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Clapp oscillator

Discussion in 'Electronic Basics' started by Andrew Holme, May 18, 2005.

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  1. Andrew Holme

    Andrew Holme Guest

    I found this surrey.ac.uk past paper whilst surfing:

    http://www.ee.surrey.ac.uk/Teaching/Exams/pastpapers/01-02/Spring/Level4/EE4.rfs02.pdf

    I'm a bit confused by the 0.5 ohm loss resistance shown in figure A1 on
    page 2. The capacitive reactances add up to -j160. If the inductor
    was +j160 to resonate, the unloaded Q would be 160/0.5 = 320, which
    sounds a bit high even for unloaded Q. It says Q=80 on the diagram,
    which is more like it. Did they calculate 80/160=0.5 by mistake? Is
    80 supposed to be the loaded Q? What am I missing??


    BTW if you go up a few directories on that URL, you can browse all
    their past papers.
     
  2. Hi,
    By giving you the inductor's Q (= 80), they are indirectly telling you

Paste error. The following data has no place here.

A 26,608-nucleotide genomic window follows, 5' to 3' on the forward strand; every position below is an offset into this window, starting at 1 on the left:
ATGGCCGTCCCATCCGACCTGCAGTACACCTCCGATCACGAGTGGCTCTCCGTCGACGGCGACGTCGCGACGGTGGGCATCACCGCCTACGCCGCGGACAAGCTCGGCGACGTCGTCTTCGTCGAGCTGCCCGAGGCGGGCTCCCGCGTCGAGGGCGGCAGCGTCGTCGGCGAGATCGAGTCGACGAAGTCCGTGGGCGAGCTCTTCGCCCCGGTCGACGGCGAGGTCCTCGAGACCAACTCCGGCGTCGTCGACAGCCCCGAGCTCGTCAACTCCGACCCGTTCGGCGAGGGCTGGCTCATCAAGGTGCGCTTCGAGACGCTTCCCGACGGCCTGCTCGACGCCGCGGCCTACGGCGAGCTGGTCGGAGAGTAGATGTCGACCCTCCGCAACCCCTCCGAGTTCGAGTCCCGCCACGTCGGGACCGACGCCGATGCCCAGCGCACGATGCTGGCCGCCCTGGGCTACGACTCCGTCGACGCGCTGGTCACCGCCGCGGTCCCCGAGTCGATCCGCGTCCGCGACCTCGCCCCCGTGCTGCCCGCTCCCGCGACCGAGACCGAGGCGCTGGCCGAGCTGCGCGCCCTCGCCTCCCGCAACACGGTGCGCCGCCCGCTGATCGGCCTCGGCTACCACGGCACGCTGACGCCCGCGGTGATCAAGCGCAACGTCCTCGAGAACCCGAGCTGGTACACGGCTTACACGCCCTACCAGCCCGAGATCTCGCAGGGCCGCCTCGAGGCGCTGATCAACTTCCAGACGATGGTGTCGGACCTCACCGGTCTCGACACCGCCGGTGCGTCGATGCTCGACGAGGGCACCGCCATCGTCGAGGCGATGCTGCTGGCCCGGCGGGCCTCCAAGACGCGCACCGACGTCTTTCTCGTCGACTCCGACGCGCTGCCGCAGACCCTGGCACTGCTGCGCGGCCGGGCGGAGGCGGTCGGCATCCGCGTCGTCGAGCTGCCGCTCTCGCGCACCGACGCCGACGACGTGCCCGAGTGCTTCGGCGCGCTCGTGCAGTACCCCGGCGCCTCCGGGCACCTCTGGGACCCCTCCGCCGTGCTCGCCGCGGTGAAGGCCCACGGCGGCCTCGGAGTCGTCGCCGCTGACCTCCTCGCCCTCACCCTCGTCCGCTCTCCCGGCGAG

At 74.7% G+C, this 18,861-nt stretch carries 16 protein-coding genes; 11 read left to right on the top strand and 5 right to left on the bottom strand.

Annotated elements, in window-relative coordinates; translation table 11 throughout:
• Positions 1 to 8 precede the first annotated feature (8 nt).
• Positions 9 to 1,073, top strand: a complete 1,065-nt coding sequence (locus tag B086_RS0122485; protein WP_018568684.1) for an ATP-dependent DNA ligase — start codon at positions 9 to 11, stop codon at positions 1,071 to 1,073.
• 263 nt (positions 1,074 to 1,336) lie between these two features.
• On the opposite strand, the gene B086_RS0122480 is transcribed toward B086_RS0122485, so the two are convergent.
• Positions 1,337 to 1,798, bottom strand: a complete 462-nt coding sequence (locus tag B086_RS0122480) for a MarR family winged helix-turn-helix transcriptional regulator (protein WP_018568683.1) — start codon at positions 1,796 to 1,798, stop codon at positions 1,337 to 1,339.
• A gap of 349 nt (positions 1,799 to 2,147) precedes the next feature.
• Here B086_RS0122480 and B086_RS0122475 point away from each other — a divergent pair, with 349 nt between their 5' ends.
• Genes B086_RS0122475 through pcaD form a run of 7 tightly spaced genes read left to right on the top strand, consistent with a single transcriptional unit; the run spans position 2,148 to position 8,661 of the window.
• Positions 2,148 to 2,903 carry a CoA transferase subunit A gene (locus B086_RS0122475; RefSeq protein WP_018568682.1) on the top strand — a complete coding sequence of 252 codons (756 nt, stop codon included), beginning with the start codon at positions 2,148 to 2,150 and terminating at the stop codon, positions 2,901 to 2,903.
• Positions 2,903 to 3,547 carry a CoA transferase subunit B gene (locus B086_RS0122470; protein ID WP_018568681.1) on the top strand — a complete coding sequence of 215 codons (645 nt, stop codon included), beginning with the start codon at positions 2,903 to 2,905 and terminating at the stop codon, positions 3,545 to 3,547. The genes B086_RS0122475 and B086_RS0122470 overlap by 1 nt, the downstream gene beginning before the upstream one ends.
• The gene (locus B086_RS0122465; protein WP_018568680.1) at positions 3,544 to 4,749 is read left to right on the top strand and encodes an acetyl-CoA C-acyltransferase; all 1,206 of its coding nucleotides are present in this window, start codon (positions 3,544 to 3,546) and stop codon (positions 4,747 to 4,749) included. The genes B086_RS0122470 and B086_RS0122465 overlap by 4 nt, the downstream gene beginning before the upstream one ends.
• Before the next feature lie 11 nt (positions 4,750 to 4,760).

its total loss resistance (RF and DC) which I make to be 2 ohms. Add-
    in the 0.5 ohm parasitic and you finish up with Q(tot) = 64. This value
    doesn't include any loading by the bias and emitter resistors but then
    that is the beauty of the Clapp. This oscillator dates back to the
    30's but J. K. Clapp published an article on it in QST as late as
    October 1948.
    What I love about these old exam papers is that they remind one just
    how much has been forgotten over the years and forces you to dig out
    the books once again - good old Terman, et al...


    Cheers - Joe
     
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